In addition, the general assembly could also provide an opportunity for transparency and accountability in the dispute resolution process. It could help ensure that decisions are fair and unbiased. This could help build trust and confidence in the system to tackle the problem of credibility.
Under the current method, it is imperative to note here that after a matter is referred to an Arbitral Tribunal, the Parties continue to suffer because of the following primary reasons:
i. Delays in the resolution of disputes: The arbitration process can take a significant amount of time, leading to delays in the completion of the construction project. This can be especially problematic if the dispute involves issues that need to be resolved before work can continue.
ii. Lack of finality: It can be difficult to enforce arbitral awards, especially if one of the Parties refuses to comply with the terms of the award. In some cases, arbitration may not provide a final resolution to a dispute, as Parties may be able to appeal the arbitral award. This can also lead to additional costs for the Parties involved.
iii. Difficulty in selecting construction dispute specialized arbitrators: Parties may have difficulty agreeing on the selection of an arbitrator who specializes in construction disputes or possesses technical knowledge in similar sectors. This may be because of multiple reasons, such as the unavailability of specialized arbitrators, questionable credentials, lack of experience despite possessing technical knowledge on construction disputes, and other similar reasons. Thus, this can lead to inordinate delays in the arbitration process and may affect the perceived impartiality and independence of the arbitrator.
Therefore, if specialized Courts for construction disputes are introduced, they shall eradicate the inevitable need for reference to Arbitration, saving Parties’ resources, increasing project completion timelines, and would benefit other elements in the construction sector.
Qatar’s Investment and Commerce Court is a well-developed and efficient system for resolving commercial and investment disputes. By implementing a similar system, Pakistan could benefit from the Court’s advanced electronic system, shorter deadlines, and the ability to appoint experts and enforce judgments. These features would be particularly useful for the construction sector in Pakistan, where disputes can be complex and require specialized knowledge.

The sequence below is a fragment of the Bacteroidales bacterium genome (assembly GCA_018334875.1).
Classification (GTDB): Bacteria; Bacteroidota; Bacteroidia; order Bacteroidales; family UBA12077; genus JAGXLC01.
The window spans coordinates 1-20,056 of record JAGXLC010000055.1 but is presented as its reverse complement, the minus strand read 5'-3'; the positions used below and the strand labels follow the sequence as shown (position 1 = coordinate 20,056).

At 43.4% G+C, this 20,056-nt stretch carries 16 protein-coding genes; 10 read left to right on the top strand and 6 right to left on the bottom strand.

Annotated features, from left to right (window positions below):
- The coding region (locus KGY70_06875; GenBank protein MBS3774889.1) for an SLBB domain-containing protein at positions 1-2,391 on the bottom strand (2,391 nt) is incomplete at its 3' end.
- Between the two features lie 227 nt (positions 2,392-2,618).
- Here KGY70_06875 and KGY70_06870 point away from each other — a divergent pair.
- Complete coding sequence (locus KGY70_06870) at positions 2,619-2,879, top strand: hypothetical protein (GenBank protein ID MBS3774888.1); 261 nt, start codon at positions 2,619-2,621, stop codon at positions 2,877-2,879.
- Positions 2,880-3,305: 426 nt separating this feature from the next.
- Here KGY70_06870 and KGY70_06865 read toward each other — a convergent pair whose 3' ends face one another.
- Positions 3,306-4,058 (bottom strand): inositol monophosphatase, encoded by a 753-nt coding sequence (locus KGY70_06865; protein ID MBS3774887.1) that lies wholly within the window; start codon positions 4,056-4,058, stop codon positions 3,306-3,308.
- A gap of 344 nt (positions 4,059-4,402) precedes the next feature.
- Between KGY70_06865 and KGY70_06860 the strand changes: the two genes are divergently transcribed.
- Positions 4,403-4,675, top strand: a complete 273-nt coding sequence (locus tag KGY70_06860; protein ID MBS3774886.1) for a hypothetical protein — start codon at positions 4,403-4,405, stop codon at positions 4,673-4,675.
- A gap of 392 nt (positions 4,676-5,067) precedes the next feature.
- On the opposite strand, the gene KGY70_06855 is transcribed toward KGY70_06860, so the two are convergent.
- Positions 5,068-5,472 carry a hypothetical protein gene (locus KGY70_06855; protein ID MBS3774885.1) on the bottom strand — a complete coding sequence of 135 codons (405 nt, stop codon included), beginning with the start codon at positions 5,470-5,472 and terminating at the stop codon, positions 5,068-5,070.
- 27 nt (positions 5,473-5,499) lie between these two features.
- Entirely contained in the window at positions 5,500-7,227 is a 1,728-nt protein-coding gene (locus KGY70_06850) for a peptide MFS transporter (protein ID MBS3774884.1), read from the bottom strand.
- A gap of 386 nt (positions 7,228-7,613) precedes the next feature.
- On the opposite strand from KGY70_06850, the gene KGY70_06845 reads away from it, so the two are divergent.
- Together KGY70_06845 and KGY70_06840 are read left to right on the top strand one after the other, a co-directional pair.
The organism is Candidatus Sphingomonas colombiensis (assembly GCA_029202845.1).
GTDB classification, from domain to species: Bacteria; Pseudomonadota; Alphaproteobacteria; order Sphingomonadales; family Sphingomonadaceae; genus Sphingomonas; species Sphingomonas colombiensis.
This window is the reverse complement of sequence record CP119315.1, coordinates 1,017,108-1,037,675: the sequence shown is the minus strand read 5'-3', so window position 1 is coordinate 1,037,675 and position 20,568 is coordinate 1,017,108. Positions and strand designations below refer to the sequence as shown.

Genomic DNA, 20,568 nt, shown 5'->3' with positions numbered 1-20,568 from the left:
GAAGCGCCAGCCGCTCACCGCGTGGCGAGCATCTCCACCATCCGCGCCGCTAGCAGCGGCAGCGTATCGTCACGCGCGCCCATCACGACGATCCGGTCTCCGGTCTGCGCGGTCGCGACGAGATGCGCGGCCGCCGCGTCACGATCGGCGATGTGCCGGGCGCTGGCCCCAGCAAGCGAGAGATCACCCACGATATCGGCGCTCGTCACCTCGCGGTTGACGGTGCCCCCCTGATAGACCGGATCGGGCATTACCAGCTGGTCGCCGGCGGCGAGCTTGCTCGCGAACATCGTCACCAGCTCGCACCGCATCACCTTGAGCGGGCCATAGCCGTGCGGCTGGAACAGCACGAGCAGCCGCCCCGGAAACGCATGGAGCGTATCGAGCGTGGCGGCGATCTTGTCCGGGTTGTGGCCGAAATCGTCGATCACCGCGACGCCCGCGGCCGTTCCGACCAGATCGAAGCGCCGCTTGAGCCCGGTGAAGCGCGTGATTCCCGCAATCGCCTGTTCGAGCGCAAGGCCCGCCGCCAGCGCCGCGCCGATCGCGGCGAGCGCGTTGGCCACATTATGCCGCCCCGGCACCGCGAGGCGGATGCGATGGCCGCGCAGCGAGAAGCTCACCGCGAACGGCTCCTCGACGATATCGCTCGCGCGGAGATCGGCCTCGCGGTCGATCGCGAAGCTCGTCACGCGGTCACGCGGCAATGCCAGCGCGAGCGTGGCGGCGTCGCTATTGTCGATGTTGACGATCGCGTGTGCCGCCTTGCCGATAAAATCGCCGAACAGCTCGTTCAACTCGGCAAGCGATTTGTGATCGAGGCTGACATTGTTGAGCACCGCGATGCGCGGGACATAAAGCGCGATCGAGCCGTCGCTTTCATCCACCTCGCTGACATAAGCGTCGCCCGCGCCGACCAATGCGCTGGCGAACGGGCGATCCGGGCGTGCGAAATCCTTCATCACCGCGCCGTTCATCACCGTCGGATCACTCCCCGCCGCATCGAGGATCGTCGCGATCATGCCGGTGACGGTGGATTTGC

By adopting a system similar to the Investment and Commerce Court, Pakistan could improve the efficiency and effectiveness of its dispute resolution process, helping to resolve disputes more quickly. This would benefit all Parties involved in construction projects in Pakistan, including contractors, developers, and clients, as it would reduce the time and cost of resolving disputes and allow for a more seamless construction process. Ultimately, implementing a system like the Investment and Commerce Court in Qatar could help strengthen Pakistan’s construction industry and improve the country’s overall business environment.
About the Authors
Mr. Pushpit Singh is a 4th year BBA. LLB student from Symbiosis Law School, Hyderabad, and a Senior Editor at IJPIEL.
Ms. Ria Goyal is a 3rd year student from Maharashtra National Law University, Mumbai, and a Junior Editor at IJPIEL.
Managing Editor: Naman Anand
Editors-in-Chief: Jhalak Srivastav and Muskaan Singh
Senior Editor: Aribba Siddique
Associate Editor: Tisa Padhy
Junior Editor: Apoorv Vats
Preferred Method of Citation
Pushpit Singh and Ria Goyal, “Laying the Foundation for Effective Construction Dispute Resolution: Lessons for Pakistan from Qatar” (IJPIEL, 23 January 2023)